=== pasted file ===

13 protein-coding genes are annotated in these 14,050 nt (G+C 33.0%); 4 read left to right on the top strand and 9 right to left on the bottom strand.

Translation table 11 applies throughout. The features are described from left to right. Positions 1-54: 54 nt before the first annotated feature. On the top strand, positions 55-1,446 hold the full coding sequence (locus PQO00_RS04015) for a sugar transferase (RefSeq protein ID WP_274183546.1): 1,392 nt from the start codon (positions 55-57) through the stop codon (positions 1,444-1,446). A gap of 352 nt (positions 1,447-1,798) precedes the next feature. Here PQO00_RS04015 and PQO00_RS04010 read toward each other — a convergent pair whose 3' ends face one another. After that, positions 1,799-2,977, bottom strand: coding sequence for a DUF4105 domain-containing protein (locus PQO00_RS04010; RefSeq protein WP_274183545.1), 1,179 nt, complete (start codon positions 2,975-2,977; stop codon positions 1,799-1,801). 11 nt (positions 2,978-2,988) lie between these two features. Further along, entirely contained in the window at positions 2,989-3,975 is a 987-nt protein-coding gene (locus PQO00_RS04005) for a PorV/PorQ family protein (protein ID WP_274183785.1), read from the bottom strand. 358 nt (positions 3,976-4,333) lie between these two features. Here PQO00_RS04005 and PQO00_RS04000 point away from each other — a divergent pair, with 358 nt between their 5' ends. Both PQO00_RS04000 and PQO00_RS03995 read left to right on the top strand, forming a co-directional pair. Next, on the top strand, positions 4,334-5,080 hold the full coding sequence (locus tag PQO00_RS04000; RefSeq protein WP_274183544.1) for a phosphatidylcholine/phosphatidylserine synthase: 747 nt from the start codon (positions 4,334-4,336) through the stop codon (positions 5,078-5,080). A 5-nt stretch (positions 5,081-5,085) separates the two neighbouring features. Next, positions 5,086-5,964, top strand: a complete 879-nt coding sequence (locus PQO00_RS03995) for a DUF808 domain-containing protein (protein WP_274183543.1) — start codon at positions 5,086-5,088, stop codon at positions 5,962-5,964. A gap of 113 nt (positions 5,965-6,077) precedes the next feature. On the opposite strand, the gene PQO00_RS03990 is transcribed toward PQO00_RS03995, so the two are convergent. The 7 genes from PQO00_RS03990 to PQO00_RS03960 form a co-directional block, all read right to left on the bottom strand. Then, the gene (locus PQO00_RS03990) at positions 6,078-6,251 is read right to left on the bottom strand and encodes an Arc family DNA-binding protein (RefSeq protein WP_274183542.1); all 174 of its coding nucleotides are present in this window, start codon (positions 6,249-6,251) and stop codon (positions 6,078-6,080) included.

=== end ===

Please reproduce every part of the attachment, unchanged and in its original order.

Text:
13 protein-coding genes are annotated in these 14,050 nt (G+C 33.0%); 4 read left to right on the top strand and 9 right to left on the bottom strand.

Translation table 11 applies throughout. The features are described from left to right. Positions 1-54: 54 nt before the first annotated feature. On the top strand, positions 55-1,446 hold the full coding sequence (locus PQO00_RS04015) for a sugar transferase (RefSeq protein ID WP_274183546.1): 1,392 nt from the start codon (positions 55-57) through the stop codon (positions 1,444-1,446). A gap of 352 nt (positions 1,447-1,798) precedes the next feature. Here PQO00_RS04015 and PQO00_RS04010 read toward each other — a convergent pair whose 3' ends face one another. After that, positions 1,799-2,977, bottom strand: coding sequence for a DUF4105 domain-containing protein (locus PQO00_RS04010; RefSeq protein WP_274183545.1), 1,179 nt, complete (start codon positions 2,975-2,977; stop codon positions 1,799-1,801). 11 nt (positions 2,978-2,988) lie between these two features. Further along, entirely contained in the window at positions 2,989-3,975 is a 987-nt protein-coding gene (locus PQO00_RS04005) for a PorV/PorQ family protein (protein ID WP_274183785.1), read from the bottom strand. 358 nt (positions 3,976-4,333) lie between these two features. Here PQO00_RS04005 and PQO00_RS04000 point away from each other — a divergent pair, with 358 nt between their 5' ends. Both PQO00_RS04000 and PQO00_RS03995 read left to right on the top strand, forming a co-directional pair. Next, on the top strand, positions 4,334-5,080 hold the full coding sequence (locus tag PQO00_RS04000; RefSeq protein WP_274183544.1) for a phosphatidylcholine/phosphatidylserine synthase: 747 nt from the start codon (positions 4,334-4,336) through the stop codon (positions 5,078-5,080). A 5-nt stretch (positions 5,081-5,085) separates the two neighbouring features. Next, positions 5,086-5,964, top strand: a complete 879-nt coding sequence (locus PQO00_RS03995) for a DUF808 domain-containing protein (protein WP_274183543.1) — start codon at positions 5,086-5,088, stop codon at positions 5,962-5,964. A gap of 113 nt (positions 5,965-6,077) precedes the next feature. On the opposite strand, the gene PQO00_RS03990 is transcribed toward PQO00_RS03995, so the two are convergent. The 7 genes from PQO00_RS03990 to PQO00_RS03960 form a co-directional block, all read right to left on the bottom strand. Then, the gene (locus PQO00_RS03990) at positions 6,078-6,251 is read right to left on the bottom strand and encodes an Arc family DNA-binding protein (RefSeq protein WP_274183542.1); all 174 of its coding nucleotides are present in this window, start codon (positions 6,249-6,251) and stop codon (positions 6,078-6,080) included.